Crazy love: Seven Big Blue Door storytellers pour their hearts out

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Crazy/love

Every week you and your husband attend a birth class that’s a 25-minute drive away, in a clearing in the middle of an enormous, creepy cornfield, hosted on the brown shag carpet of a double-wide trailer by a fanatical no-drugs birther who spells her name Debborah (pronounced Deh-BOR-rah). Driving home, you giggle uncomfortably in the car. You find it all a little surreal. But that’s pregnancy for you.

You adopt the Debborah-approved pregnancy diet, which includes at least two eggs a day, weekly liver, and enough spinach to choke Popeye. (You supplement this diet with breakfast dessert and nightly Ben & Jerry’s because you feel entitled. Early in month nine when the first number on the scale rolls over, you stop getting on the scale.)

You take long, slow walks in the mornings, even though you have never in your adult life exercised on purpose, and even though walking causes your left hip to pop out of joint with an almost-comical internal sound effect (“boy-yoy-yoing!”). Apparently exercise is good for you and fetuses like it. So walks it is, even walks so slow they’re more like standing still.

You do not set up a nursery. You can’t bear to. You put baby presents away in the closet of the other bedroom without even taking them out of their shrinkwrap. You’re intensely superstitious, and hold firmly to the truism that new babies don’t need anything but diapers, a few onesies, and you. After all, one of your brothers-in-law slept in a cardboard box for a while, and he’s doing great. In the end, your husband races from the hospital to buy a crib, and feverishly installs it in the house the day before you and your daughter come home.

A few nights before she is born, you dream of a small, tender girl baby with a shock of soft, black hair. In the dream, you leave her alone on the changing table while you go to another room, and come back to find her sitting up, talking to you, telling you she could have fallen and you should be more careful. In the dream you name her Annie Beach.

And when your daughter finally arrives, 10 days past her due date, after 36 agonizing hours of labor and an emergency C-section, the nurse cries, “It’s a boy!” but you know she’s mistaken, and she is. Your daughter is red and wriggly and mad as hell, all the blood vessels in her eyes broken from being trapped in the birth canal, her head squeezed into a cone and her face purpled with bruises. She does have the gorgeous head of silky black hair, but you opt to name her for your husband’s grandmother. Iris, an old-fashioned flower name for your brand new feisty, hungry, strong, and vocal baby girl. Somehow it suits her perfectly.

Nursing is hard, your daughter insatiable. You’re exhausted and scared, and every part of your body hurts, down to your eyelashes. When the baby is sleeping, you lie in bed staring at her, your heart pounding. You can’t sleep yourself; the amount of adrenaline surging through you day and night could power a major metropolis. Deborrah has described a post-birth sensation of peace and a warm glow of achievement, but as you hobble to the bathroom, day three in your hospital gown and dressings, you wonder if those feelings are ever coming. When the nurses tell you you’re “allowed” to go home, you feel like arguing with them. “You’re going to make me take this infant home with me? I haven’t slept for a week, and I can’t even keep houseplants alive!”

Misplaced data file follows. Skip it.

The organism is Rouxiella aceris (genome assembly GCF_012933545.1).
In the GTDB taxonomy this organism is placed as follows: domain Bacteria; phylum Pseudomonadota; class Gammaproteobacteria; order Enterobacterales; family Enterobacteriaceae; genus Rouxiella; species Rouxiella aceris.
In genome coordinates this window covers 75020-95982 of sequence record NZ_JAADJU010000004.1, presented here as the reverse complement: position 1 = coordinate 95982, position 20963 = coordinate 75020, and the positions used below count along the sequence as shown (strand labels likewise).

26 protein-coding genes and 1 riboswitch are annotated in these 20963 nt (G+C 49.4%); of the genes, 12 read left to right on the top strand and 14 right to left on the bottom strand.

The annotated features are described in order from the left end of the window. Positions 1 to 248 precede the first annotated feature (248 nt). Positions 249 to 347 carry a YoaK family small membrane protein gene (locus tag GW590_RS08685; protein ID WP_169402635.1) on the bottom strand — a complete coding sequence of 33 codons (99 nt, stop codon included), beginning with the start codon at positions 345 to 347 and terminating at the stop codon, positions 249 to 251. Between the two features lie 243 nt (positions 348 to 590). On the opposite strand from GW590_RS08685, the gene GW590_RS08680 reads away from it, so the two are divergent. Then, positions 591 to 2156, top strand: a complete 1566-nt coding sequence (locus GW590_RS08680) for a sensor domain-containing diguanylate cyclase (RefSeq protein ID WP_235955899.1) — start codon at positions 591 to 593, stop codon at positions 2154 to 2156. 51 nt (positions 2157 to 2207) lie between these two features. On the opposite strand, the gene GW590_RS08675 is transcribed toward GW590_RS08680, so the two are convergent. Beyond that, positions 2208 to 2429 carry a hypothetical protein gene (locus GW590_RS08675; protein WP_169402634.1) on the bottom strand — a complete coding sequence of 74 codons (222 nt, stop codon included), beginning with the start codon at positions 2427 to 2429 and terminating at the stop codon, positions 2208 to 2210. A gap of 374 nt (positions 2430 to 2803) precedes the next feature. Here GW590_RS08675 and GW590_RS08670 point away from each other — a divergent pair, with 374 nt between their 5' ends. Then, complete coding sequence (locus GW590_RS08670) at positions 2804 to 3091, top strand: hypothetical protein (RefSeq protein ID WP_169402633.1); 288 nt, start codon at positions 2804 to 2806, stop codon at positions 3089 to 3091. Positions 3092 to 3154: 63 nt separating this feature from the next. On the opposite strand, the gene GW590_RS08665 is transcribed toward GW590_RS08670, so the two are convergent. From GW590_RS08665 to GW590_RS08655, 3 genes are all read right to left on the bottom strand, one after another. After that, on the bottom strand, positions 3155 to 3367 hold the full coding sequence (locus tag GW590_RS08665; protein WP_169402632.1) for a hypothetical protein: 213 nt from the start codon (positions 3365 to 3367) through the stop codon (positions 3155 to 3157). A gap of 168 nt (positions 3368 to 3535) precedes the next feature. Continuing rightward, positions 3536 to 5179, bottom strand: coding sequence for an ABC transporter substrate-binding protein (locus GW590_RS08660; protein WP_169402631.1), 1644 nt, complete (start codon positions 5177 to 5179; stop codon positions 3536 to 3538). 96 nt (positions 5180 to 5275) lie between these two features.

Your baby doesn’t sleep. Well, she does, but she seems to be awake so much more of the time. Her eyes are bright little chips of starlight peering up into the midnight gloom. How can she be so awake when you’re so tired you’re nauseous and stupid? You cry all the time; she cries and you cry with her, or you cry quietly by yourself, dripping tears on her as she nurses and dozes on you instead of sleeping properly in her crib like the books say she should. Probably if you weren’t so tired and stupid you could figure out how to be a good mother and get her to sleep in the crib, oh boo hoo hoo.

Your sister comes to visit. She tells you you look “gray.” Your husband’s best friend visits. Your husband misses most of dinner because he’s sitting in the nursery holding the baby while she wails. You’re trying not to feed her more often than every two hours. You’re trying to get her on a schedule, see? She needs to sleep now rather than eat, see? The friend nods uncertainly, grabs another beer.

When you finally get the baby sleeping in the crib at night, you force all other activity in the household to cease. You make your husband watch TV sitting 2′ from it, the volume set at three notches, both of you whispering and creeping around in your stocking feet. You would sacrifice any comfort, perform any ridiculous contortion, just to get some sleep. This goes on for almost a year.

At around 14 months, you snuggle her in the glider during one of her last middle-of-the-night feeds. You breathe in her sleepy warmth, cup her foot in your palm. You look out the window at the quiet night, you and your daughter surely the only two people awake in the whole, wide world. She is everything and nothing like you dreamed. And you feel it all over, revel in it: the warmth, the peace, the glow of love.—Miller Murray Susen

Miller is a hyphenate whose enthusiasms include acting, directing, teaching, writing, and child wrangling.

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